Washington –  The federal government’s proposed $1.1 trillion budget deal will please Connecticut health insurers, defense contractors and early childhood education advocates; but disappoint those seeking more federal heating aid and country-of-origin labeling on beef and pork.

The omnibus spending bill, a product of tense negotiations between Republican and Democratic leaders, would fund the federal government through Sept. 30 of next year.

But members of both parties found things they did not like in the 2009-page bill the House and Senate will vote on later this week.

“While the spending levels are increased over current levels, this bill still does not adequately fund the programs within the jurisdiction of the Labor, Health and Human Services, Education and Related Agencies subcommittee,” said Rep. Rosa DeLauro, D-3rd District, the top Democrat on that panel. “I worked hard to make sure that these increases happened, but I remain disappointed that the subcommittee received less than its fair share…”

DeLauro also condemned the spending bill’s repeal of a mandatory country-of-origin labeling on beef and pork that will end a long-standing dispute with Canada and Mexico.

“The American people should know where their meat comes from,” she said.

The World Trade Organization had ruled in favor of the U.S. neighbors, who were poised to impose $1 billion in tariffs on a wide range of American products, including wine and orange juice, unless the labeling requirement was dropped.

DeLauro had worked to get the country-of-origin language in a farm bill, calling it “a hard-won victory for U.S. consumers.”

Environmentalists give the omnibus bill a mixed review.

It will lift the 40-year ban on crude oil exports, something Republicans insisted upon. In exchange, Democrats secured the extension of tax breaks for wind and solar energy producers for five years.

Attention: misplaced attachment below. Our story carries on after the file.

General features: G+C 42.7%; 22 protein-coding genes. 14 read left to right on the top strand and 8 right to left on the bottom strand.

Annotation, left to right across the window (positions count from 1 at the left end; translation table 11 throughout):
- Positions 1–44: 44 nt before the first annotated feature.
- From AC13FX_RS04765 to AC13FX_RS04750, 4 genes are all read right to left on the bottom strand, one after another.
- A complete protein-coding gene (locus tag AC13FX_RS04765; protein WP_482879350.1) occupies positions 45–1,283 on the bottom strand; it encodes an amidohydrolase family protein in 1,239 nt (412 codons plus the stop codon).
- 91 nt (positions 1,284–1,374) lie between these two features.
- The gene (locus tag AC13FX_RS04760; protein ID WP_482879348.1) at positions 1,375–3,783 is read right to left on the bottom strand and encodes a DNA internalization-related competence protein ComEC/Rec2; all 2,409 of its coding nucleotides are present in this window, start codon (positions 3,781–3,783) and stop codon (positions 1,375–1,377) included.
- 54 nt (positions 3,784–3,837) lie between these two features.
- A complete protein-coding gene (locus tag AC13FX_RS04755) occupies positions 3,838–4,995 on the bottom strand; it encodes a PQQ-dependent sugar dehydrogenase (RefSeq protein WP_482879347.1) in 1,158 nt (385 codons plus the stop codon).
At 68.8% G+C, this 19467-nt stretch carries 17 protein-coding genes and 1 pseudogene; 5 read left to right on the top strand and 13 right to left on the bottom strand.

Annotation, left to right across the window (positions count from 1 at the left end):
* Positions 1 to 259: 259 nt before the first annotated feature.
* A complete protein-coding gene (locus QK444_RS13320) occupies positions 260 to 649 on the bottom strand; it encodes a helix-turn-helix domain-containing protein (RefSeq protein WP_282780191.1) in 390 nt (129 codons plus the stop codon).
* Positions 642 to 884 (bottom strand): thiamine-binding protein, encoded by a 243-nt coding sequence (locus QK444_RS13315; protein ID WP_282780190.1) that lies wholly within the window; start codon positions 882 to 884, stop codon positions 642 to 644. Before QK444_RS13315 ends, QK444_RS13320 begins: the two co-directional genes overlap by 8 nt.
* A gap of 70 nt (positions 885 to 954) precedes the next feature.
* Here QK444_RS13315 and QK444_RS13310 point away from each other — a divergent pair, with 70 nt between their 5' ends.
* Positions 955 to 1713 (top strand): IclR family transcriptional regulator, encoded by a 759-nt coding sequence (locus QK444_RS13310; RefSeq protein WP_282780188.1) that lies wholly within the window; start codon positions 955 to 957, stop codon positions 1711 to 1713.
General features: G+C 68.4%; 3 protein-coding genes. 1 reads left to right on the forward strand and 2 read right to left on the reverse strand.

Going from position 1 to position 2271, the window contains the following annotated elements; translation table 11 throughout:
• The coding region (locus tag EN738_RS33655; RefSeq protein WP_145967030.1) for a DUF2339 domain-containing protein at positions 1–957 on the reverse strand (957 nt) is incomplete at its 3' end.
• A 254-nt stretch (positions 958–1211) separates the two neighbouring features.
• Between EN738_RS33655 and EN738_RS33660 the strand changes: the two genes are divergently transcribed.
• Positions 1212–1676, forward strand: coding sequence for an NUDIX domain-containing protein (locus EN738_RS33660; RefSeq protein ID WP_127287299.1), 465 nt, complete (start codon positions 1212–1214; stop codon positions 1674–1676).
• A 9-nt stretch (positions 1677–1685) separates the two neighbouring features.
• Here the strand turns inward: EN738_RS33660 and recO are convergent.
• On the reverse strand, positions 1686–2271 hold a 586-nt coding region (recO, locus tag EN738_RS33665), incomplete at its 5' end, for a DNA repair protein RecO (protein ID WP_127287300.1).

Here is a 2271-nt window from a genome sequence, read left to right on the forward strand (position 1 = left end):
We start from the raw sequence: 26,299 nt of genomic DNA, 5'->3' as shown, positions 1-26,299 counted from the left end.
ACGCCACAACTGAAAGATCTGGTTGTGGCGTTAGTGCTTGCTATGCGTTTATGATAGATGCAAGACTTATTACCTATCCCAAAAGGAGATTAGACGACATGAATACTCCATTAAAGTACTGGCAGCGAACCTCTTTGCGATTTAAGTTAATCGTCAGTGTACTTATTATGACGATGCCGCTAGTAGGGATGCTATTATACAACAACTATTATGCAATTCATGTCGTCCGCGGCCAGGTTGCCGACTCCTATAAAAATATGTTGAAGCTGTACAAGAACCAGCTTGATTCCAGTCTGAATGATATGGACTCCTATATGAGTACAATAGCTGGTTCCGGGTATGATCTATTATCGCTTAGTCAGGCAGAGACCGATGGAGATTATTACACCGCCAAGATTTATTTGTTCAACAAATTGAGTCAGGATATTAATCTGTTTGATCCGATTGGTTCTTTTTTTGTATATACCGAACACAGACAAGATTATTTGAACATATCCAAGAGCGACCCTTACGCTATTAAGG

The spending bill also contains elements of the controversial Cybersecurity Information Sharing Act,  known as CISA, which would allow private tech companies to share cybersecurity threat data with the Department of Homeland Security and potentially the FBI and NSA.

The aim of this legislation is to stop the growing threat of corporate data breaches. But the ACLU and other civil liberties groups say that CISA would give the federal government backdoor access to private citizen data without a warrant.

Democrats were able to fend off several policy riders sought by the GOP, including a provision that would tighten restrictions on Syrian and Iraqi refugees that was supported by Reps. Joe Courtney, D-2nd District, and Jim Himes, D-4th District, but rejected by most House Democrats.

Instead, the omnibus bill contains a provision that would scrutinize travelers more carefully from 38 countries, including most of Europe, where travelers don’t need visas to visit the United States. Those who had visited Iraq or Syria in the past five years would not be eligible for a visa waiver.